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Some might say it took a century to get to this point, but one of Okaloosa County’s largest projects in its 100-year history is now complete. With the official opening on Tuesday of the county’s new administrative complex in Shalimar — coinciding with Okaloosa County’s centennial — county employees and officials got right to work, holding their first county commission meeting in the new facility Tuesday night.

The $12 million three-story building, designed and built by local companies DAG Architects and Lord & Son Construction, is the new home for the county commission chambers and offices. The complex also houses the tax collector’s office, the property appraiser’s office, growth management, veterans services, and other administrative offices for the county.

During a ribbon-cutting ceremony, current county commissioners praised their predecessors for their dedication and efforts towards building the new administrative complex. “When I was commissioner, we quickly outgrew the old building because of its size and it required too much maintenance and wasn’t secure,” said Mike Mitchell, Okaloosa County commissioner from 1977-1993. “This wonderful new building is the solution to all of that.”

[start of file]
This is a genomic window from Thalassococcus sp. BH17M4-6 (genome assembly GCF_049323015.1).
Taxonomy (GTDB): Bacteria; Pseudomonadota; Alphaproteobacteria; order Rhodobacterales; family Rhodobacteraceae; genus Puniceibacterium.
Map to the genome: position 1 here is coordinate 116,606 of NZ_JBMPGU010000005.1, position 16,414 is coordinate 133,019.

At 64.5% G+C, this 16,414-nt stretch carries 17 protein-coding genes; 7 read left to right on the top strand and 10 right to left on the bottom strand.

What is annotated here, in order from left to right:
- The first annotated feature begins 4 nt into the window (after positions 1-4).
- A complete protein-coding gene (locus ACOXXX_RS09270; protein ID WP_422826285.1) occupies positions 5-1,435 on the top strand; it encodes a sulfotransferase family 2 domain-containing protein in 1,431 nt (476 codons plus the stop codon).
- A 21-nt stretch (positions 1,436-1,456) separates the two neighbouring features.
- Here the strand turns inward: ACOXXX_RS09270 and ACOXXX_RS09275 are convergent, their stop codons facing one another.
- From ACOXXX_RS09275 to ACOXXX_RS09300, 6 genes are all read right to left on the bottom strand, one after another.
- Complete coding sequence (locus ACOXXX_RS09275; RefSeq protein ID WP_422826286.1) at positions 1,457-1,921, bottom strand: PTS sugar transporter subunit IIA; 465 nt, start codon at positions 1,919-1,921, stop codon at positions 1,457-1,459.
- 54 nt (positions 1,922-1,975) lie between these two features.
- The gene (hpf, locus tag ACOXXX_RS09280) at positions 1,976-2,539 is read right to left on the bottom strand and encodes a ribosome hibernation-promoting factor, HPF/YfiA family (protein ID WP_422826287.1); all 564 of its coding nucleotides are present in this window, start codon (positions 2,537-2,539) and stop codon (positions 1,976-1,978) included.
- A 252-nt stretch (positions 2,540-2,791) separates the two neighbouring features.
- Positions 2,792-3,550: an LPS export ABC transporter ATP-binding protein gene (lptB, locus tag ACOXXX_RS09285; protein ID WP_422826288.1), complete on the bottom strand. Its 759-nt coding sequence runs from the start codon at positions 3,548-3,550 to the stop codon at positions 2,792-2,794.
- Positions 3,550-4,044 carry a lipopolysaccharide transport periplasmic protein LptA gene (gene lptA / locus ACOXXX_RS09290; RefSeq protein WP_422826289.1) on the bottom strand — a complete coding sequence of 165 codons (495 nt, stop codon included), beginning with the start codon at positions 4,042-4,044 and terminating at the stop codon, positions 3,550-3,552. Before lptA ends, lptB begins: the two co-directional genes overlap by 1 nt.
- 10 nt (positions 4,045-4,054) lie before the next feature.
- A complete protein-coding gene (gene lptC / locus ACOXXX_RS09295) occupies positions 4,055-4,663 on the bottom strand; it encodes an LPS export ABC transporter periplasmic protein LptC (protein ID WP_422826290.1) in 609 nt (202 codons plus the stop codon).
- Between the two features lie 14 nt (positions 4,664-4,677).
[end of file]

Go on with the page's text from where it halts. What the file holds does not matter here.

OCAB-opening

Until its demolition in 2014, the property was home to the Okaloosa County courthouse annex, which had sat vacant for several years as county officials fought to build a new administrative facility at the site. Erected in 1975 on land made available by the prominent Meigs family, the former county annex fell victim to its age and lacked ADA accessibility. 

“This project is notable for being delivered on time and on budget,” said Commission Chairman Nathan Boyles. “I want to thank everyone who contributed to this project for that.”

Now that construction is complete, county employees are quickly moving from offices scattered across the county into the new 80,000 square foot building. With the move, Okaloosa County is able to save nearly $1 million a year in rent it pays to house various offices on Eglin Parkway in Fort Walton Beach.

“It’s a huge step forward,” Jason Autrey, public works director for Okaloosa County said. “Everything is all here in one spot and we couldn’t be happier.”

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